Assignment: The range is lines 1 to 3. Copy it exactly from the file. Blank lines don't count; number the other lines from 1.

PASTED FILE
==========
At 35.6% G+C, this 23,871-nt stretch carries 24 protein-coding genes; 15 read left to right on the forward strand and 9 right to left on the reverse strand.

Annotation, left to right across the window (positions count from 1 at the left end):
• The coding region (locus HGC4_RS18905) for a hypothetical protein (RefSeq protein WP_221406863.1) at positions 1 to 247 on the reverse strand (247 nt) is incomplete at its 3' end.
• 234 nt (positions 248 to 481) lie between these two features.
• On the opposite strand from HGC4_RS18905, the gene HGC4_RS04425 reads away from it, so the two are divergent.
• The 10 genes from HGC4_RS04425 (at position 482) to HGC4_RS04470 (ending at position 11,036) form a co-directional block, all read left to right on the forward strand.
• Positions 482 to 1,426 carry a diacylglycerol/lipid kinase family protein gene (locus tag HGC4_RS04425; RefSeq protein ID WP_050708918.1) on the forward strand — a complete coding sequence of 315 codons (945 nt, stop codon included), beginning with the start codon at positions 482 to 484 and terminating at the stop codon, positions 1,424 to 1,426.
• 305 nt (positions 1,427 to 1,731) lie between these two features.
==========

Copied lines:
At 35.6% G+C, this 23,871-nt stretch carries 24 protein-coding genes; 15 read left to right on the forward strand and 9 right to left on the reverse strand.

Annotation, left to right across the window (positions count from 1 at the left end):
• The coding region (locus HGC4_RS18905) for a hypothetical protein (RefSeq protein WP_221406863.1) at positions 1 to 247 on the reverse strand (247 nt) is incomplete at its 3' end.